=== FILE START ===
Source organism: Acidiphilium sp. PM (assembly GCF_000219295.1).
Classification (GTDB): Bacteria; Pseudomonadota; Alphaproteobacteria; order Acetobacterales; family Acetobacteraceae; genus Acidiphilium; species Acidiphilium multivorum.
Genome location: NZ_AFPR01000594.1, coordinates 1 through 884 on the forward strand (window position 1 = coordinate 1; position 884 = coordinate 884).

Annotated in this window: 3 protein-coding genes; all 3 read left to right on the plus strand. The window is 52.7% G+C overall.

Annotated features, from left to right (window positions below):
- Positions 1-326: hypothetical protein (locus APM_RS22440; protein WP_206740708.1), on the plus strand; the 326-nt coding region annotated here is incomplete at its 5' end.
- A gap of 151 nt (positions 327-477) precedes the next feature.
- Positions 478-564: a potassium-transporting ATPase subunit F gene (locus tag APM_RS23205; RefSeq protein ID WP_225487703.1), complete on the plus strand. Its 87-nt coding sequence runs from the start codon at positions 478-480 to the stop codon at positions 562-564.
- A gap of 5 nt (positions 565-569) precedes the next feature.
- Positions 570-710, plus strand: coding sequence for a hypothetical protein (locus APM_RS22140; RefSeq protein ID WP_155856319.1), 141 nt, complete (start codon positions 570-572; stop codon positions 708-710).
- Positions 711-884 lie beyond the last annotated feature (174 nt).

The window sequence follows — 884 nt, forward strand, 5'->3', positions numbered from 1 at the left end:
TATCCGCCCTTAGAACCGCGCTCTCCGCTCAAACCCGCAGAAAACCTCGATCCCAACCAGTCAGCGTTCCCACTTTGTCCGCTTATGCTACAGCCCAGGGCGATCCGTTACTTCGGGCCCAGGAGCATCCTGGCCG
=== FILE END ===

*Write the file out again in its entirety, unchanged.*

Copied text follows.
Source organism: Acidiphilium sp. PM (assembly GCF_000219295.1).
Classification (GTDB): Bacteria; Pseudomonadota; Alphaproteobacteria; order Acetobacterales; family Acetobacteraceae; genus Acidiphilium; species Acidiphilium multivorum.
Genome location: NZ_AFPR01000594.1, coordinates 1 through 884 on the forward strand (window position 1 = coordinate 1; position 884 = coordinate 884).

Annotated in this window: 3 protein-coding genes; all 3 read left to right on the plus strand. The window is 52.7% G+C overall.

Annotated features, from left to right (window positions below):
- Positions 1-326: hypothetical protein (locus APM_RS22440; protein WP_206740708.1), on the plus strand; the 326-nt coding region annotated here is incomplete at its 5' end.
- A gap of 151 nt (positions 327-477) precedes the next feature.
- Positions 478-564: a potassium-transporting ATPase subunit F gene (locus tag APM_RS23205; RefSeq protein ID WP_225487703.1), complete on the plus strand. Its 87-nt coding sequence runs from the start codon at positions 478-480 to the stop codon at positions 562-564.
- A gap of 5 nt (positions 565-569) precedes the next feature.
- Positions 570-710, plus strand: coding sequence for a hypothetical protein (locus APM_RS22140; RefSeq protein ID WP_155856319.1), 141 nt, complete (start codon positions 570-572; stop codon positions 708-710).
- Positions 711-884 lie beyond the last annotated feature (174 nt).

The window sequence follows — 884 nt, forward strand, 5'->3', positions numbered from 1 at the left end:
TATCCGCCCTTAGAACCGCGCTCTCCGCTCAAACCCGCAGAAAACCTCGATCCCAACCAGTCAGCGTTCCCACTTTGTCCGCTTATGCTACAGCCCAGGGCGATCCGTTACTTCGGGCCCAGGAGCATCCTGGCCG